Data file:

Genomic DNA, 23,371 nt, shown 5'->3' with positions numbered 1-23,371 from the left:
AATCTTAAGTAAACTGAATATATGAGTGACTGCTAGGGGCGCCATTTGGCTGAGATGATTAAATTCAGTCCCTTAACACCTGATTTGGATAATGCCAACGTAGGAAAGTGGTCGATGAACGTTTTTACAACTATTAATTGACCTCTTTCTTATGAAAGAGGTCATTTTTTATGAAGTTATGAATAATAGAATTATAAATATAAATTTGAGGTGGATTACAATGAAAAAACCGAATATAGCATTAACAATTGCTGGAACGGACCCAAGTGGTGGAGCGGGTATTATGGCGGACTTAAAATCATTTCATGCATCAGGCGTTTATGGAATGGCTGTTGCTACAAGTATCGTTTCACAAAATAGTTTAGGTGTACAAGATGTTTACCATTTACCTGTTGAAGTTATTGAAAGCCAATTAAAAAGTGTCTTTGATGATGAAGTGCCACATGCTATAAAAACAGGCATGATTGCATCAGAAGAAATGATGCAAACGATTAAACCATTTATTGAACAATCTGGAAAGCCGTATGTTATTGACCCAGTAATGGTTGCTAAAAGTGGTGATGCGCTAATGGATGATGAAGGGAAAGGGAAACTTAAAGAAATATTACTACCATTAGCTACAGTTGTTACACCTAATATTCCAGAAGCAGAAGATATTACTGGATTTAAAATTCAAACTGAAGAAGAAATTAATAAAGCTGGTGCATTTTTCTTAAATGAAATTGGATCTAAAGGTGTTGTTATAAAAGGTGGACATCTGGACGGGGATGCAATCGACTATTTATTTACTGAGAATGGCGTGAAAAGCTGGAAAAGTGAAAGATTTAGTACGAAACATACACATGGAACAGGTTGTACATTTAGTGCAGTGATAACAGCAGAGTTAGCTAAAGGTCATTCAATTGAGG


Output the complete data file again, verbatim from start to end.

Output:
Genomic DNA, 23,371 nt, shown 5'->3' with positions numbered 1-23,371 from the left:
AATCTTAAGTAAACTGAATATATGAGTGACTGCTAGGGGCGCCATTTGGCTGAGATGATTAAATTCAGTCCCTTAACACCTGATTTGGATAATGCCAACGTAGGAAAGTGGTCGATGAACGTTTTTACAACTATTAATTGACCTCTTTCTTATGAAAGAGGTCATTTTTTATGAAGTTATGAATAATAGAATTATAAATATAAATTTGAGGTGGATTACAATGAAAAAACCGAATATAGCATTAACAATTGCTGGAACGGACCCAAGTGGTGGAGCGGGTATTATGGCGGACTTAAAATCATTTCATGCATCAGGCGTTTATGGAATGGCTGTTGCTACAAGTATCGTTTCACAAAATAGTTTAGGTGTACAAGATGTTTACCATTTACCTGTTGAAGTTATTGAAAGCCAATTAAAAAGTGTCTTTGATGATGAAGTGCCACATGCTATAAAAACAGGCATGATTGCATCAGAAGAAATGATGCAAACGATTAAACCATTTATTGAACAATCTGGAAAGCCGTATGTTATTGACCCAGTAATGGTTGCTAAAAGTGGTGATGCGCTAATGGATGATGAAGGGAAAGGGAAACTTAAAGAAATATTACTACCATTAGCTACAGTTGTTACACCTAATATTCCAGAAGCAGAAGATATTACTGGATTTAAAATTCAAACTGAAGAAGAAATTAATAAAGCTGGTGCATTTTTCTTAAATGAAATTGGATCTAAAGGTGTTGTTATAAAAGGTGGACATCTGGACGGGGATGCAATCGACTATTTATTTACTGAGAATGGCGTGAAAAGCTGGAAAAGTGAAAGATTTAGTACGAAACATACACATGGAACAGGTTGTACATTTAGTGCAGTGATAACAGCAGAGTTAGCTAAAGGTCATTCAATTGAGG